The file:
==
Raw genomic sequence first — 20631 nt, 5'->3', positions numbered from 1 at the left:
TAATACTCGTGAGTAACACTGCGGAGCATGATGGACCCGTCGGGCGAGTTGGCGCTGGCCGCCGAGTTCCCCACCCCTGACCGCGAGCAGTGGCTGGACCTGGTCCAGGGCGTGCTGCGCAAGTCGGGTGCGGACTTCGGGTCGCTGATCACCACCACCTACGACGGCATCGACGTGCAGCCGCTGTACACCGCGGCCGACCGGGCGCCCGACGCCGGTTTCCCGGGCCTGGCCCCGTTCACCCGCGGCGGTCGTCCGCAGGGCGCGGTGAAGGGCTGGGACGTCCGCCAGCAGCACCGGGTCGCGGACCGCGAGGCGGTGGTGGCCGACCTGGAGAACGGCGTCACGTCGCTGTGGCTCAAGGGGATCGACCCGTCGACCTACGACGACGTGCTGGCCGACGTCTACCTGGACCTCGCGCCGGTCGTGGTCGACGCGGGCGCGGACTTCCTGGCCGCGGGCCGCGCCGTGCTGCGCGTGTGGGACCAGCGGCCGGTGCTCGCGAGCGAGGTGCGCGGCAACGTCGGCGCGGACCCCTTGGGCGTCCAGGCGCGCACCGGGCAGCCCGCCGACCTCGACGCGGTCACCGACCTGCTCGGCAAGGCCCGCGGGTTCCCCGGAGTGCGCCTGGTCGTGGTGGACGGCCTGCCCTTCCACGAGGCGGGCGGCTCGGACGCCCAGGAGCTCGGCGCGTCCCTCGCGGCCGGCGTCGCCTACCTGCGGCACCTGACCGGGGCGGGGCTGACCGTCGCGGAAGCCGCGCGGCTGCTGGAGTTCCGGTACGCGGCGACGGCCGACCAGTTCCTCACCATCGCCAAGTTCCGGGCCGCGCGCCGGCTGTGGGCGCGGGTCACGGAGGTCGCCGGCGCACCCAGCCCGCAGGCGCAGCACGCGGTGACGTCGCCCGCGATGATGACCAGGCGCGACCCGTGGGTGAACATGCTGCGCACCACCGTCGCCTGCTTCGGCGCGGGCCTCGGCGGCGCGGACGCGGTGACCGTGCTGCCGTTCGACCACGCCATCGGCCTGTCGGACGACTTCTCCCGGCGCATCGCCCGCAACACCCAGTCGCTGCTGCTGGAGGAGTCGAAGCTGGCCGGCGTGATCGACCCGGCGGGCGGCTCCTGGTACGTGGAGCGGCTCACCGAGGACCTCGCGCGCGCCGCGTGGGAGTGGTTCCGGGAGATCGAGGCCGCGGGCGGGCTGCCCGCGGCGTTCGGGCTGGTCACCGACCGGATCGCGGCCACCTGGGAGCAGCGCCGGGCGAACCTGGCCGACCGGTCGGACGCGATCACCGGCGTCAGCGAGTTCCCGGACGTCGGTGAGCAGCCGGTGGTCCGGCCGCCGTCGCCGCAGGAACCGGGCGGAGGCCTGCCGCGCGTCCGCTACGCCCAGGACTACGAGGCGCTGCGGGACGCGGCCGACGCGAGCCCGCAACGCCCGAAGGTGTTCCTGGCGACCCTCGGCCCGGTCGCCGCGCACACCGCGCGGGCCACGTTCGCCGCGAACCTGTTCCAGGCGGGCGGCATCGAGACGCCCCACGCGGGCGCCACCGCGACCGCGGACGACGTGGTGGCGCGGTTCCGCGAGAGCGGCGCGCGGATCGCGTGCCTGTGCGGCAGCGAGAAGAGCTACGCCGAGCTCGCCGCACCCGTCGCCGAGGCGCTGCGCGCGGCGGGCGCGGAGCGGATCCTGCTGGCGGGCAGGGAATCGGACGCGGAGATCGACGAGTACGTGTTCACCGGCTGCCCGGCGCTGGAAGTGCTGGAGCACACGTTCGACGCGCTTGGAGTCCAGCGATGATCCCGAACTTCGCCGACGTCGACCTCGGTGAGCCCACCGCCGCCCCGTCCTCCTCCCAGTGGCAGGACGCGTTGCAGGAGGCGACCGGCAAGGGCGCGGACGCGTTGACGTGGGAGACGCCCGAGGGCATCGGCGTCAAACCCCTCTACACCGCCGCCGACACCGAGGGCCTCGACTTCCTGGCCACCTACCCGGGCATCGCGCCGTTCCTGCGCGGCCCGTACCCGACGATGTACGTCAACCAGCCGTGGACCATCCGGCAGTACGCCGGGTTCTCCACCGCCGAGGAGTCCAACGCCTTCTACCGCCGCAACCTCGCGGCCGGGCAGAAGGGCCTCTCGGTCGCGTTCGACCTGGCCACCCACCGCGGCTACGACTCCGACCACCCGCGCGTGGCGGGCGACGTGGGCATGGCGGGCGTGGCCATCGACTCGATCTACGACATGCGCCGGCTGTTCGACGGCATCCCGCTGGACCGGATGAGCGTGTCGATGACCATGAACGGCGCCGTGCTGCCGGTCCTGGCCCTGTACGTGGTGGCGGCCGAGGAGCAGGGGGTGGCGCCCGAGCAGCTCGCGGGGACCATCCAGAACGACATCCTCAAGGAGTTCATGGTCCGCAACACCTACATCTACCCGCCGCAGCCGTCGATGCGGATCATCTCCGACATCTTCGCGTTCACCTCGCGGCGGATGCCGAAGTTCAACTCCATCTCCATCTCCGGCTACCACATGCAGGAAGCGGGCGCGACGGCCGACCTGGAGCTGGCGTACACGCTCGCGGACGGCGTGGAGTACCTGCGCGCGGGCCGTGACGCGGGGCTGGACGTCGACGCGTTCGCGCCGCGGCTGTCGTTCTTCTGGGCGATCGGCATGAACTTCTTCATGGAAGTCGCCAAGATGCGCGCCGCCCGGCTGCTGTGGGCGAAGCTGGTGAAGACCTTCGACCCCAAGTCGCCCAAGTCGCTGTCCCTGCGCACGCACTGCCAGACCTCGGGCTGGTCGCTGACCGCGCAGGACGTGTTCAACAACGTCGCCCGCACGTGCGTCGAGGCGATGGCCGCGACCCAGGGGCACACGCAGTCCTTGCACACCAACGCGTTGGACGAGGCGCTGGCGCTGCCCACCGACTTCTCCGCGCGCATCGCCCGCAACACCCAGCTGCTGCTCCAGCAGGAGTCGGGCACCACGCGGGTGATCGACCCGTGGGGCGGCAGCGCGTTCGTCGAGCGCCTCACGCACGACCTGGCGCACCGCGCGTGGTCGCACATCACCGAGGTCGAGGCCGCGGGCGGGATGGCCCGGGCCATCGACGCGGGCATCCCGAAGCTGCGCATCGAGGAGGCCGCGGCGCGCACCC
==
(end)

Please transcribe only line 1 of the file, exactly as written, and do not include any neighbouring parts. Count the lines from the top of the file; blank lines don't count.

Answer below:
Raw genomic sequence first — 20631 nt, 5'->3', positions numbered from 1 at the left: